Olympic Medical Center buying school’s site

The Port Angeles School District is preparing to sell its former administration building to Olympic Medical Center for almost $1 million, freeing up hospital space for medical services.

OMC will move administrative staff to the 8,400-square-foot, two-level structure across East Forth Street from the Clallam County Courthouse sometime after the school board finalizes the sale as expected on Feb. 10, although it won’t be right away, a hospital official said this week.

The sale was pulled from Thursday’s school board agenda so members could discuss the transaction in executive session, board President Sandy Long said Monday.

“It was just a glitch,” Long said.

“What went on has nothing to do with the price of the building at all.

“We’re really excited and looking forward to selling the building to the hospital.”

Hospital commissioners unanimously approved spending $955,116 for the 0.68-acre, 45-parking-space parcel Jan. 5.

OMC commissioners discussed the purchase Dec. 15.

“An offer was made in the amount of $950,000, and the 8,400-square-foot space would be used for staff and to create more hospital space for patient care,” CEO Darryl Wolfe said in a report, according to the meeting minutes.

“The hospital master planning process is creating the need to move more people around, and the need for space never ends. The appraisal came in slightly higher, at $965,000, and the cost is $113 per square foot.”

The parcel was listed for $950,000 by Port Angeles Realty Inc. on Olympic Listing Service.

A Seller’s Estimated Settlement Statement with the purchase price of $950,000, including an $879,036 balance going to the school district, was included in the school board’s Thursday agenda packet.

Administrative staff

Administrative OMC staff housed at the hospital’s 939 Caroline St. campus and possibly including the billing and financial services center on Peabody Street will move to the East Fourth Street facility, OMC Chief Financial Officer Lorraine Cannon and hospital board President John Nutter said in separate interviews.

“As we grow further to meet the needs of our community, we need the physical space to provide these clinical services,” Nutter said Monday.

He said fulfilling those needs became more difficult when federal Medicare and Medicaid cuts were imposed by the Centers for Medicare and Medicaid Services. They apply to hospital outpatient services located more than 250 yards from those hospitals so they are not unfairly competing with unsubsidized private-practice physicians.

After the change, OMCs Eighth Street Clinic physicians moved to OMC’s new medical building off Georgiana Street near OMC, and the clinic became a women’s and children’s medical facility, providing services that did not fall under the restriction. The building being purchased is 1.3 miles from OMC.

“We are actively working to consolidate clinical services in and around the hospital as much as we can and move the functions we don’t need to be in the hospital to other locations,” Nutter said.

With OMC struggling to fill about 100 open positions, Cannon said Tuesday it’s too early to tell whether more employees will be hired when space is freed up by relocated staff.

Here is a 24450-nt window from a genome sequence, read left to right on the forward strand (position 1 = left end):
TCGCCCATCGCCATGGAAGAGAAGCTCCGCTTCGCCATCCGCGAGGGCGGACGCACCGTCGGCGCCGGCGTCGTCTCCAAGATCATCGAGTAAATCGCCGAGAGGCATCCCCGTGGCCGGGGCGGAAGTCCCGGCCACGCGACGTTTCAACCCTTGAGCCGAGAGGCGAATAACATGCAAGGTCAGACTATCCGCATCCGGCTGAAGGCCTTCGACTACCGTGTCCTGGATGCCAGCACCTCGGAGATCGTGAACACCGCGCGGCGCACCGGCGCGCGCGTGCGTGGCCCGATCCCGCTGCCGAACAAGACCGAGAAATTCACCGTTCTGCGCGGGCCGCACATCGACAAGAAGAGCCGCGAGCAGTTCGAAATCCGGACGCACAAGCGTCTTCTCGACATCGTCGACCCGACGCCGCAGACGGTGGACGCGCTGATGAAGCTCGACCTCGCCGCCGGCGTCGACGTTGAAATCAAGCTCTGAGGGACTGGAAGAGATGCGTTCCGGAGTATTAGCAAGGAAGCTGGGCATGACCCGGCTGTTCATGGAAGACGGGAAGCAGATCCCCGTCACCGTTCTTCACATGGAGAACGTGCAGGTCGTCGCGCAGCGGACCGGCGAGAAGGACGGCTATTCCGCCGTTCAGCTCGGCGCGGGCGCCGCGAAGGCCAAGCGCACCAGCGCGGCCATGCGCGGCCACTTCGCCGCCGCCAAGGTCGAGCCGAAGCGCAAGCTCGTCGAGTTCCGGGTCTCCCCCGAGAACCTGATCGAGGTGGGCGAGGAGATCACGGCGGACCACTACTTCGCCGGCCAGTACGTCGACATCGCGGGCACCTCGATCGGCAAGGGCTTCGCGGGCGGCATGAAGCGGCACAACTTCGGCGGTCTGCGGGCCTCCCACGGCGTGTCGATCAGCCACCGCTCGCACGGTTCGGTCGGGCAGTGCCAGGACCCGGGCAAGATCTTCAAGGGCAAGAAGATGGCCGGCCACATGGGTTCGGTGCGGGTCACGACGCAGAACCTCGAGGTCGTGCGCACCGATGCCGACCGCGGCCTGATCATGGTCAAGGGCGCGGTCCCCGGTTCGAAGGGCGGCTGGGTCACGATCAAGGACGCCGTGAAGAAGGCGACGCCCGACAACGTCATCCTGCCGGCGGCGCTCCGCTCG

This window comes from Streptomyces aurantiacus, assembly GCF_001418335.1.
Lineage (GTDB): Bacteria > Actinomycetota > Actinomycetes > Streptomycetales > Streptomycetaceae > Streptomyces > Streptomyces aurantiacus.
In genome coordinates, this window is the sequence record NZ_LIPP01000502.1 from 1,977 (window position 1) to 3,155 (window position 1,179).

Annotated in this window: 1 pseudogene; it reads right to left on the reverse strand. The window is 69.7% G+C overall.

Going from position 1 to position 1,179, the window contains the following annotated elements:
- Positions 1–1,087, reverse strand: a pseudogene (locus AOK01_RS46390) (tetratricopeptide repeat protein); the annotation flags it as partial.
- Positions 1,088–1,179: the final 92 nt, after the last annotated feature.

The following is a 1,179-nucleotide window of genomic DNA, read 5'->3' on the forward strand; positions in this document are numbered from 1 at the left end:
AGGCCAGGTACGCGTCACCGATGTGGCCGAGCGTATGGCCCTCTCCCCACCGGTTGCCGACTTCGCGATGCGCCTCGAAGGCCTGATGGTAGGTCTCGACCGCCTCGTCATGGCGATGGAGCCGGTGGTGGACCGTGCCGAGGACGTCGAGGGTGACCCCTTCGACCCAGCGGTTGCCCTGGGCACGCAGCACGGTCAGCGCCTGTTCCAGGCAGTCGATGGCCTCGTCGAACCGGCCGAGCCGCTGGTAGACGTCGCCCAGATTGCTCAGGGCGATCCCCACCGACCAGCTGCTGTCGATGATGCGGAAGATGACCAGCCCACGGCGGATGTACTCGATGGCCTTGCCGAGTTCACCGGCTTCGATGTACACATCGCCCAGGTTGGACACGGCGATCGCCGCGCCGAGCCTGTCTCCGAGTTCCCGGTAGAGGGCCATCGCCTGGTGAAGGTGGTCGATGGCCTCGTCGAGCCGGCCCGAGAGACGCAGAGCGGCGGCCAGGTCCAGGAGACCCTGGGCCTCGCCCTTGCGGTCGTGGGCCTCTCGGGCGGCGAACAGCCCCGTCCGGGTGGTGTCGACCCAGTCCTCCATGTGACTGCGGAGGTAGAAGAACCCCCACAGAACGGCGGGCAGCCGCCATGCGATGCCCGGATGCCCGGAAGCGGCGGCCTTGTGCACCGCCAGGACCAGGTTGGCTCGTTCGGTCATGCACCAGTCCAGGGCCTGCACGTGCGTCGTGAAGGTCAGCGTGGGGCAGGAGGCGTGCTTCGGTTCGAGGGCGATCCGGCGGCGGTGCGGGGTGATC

She said it’s too early to tell when employees might be moved due to the hospital’s concentration on fighting the COVID-19 pandemic, or what might fill that space once they do.

A goal of OMC is “reorganizing and increasing the number of hospital inpatient beds, pursuing telemedicine options, and adding palliative care services to make the best and most effective use of our expert clinical staff,” according to the 2021-2024 strategic plan (olympicmedical.org).

“We are in the process of looking at long-term strategic planning that will be helping to lead that conversation about what to do with that space,” Cannon said.

Options may include adding more clinical space or a lab or surgery suite, she said.

Nutter suggested adding a rheumatology specialist.

“If a great candidate showed up tomorrow, there would be no space to put them,” he said.

The hospital has other more pressing priorities than adding beds, Nutter said.

“I don’t see this as bed space,” he said, citing needs for specialty doctors and imaging, laboratory and other ancillary services.

The hospital is licensed for 127 beds but dropped to 67 beds after double-rooms were switched to single-patient occupancy, Cannon said.

During the pandemic, the patient census has been in the 60s, and it was in the 30s pre-COVID 19, she added.

Building details

The building was constructed in 1962.

“The building is in average condition,” according to a 2019 school district appraisal report. “Considering the renovation completed in 1991, and its current average condition, remaining economic life is estimated at 25 years.”

Nolan Duce, school district director of maintenance and facilities, said Tuesday that 33 district employees including the superintendent and assistant superintendent were housed in the building, occupied by the school district since at least 1983 before it was vacated in 2019.

Business occupancy is one person for every 100 square feet of gross floor area, city Planning Manager Emma Bolin said Tuesday.

“There’s quite a bit of flexibility on parking,” she said.

The building has first-floor and basement levels of roughly equal size, two conference rooms, nine offices, three break rooms and room for work cubicles, according to Port Angeles Realty.

“There’s a lot of common space you can break up,” Duce said. “If they wanted multiple cubicles, they could set it up so they could get a lot more than 33 in that building.”

Proceeds from the sale will pay for school district capital projects, Duce said.